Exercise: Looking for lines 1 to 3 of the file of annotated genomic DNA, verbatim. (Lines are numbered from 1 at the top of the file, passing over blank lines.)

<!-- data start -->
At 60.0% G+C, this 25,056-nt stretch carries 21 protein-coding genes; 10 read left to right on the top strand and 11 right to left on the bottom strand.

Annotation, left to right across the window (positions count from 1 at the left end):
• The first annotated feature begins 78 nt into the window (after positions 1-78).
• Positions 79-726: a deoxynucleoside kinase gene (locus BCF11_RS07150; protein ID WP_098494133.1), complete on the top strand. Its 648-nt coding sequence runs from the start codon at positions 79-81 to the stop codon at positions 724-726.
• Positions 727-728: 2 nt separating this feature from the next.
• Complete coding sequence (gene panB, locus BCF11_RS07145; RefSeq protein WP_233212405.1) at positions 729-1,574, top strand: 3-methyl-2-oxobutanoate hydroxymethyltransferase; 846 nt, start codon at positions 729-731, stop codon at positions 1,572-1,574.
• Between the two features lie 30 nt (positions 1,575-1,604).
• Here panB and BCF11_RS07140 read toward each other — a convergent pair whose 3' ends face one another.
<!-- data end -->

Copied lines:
At 60.0% G+C, this 25,056-nt stretch carries 21 protein-coding genes; 10 read left to right on the top strand and 11 right to left on the bottom strand.

Annotation, left to right across the window (positions count from 1 at the left end):
• The first annotated feature begins 78 nt into the window (after positions 1-78).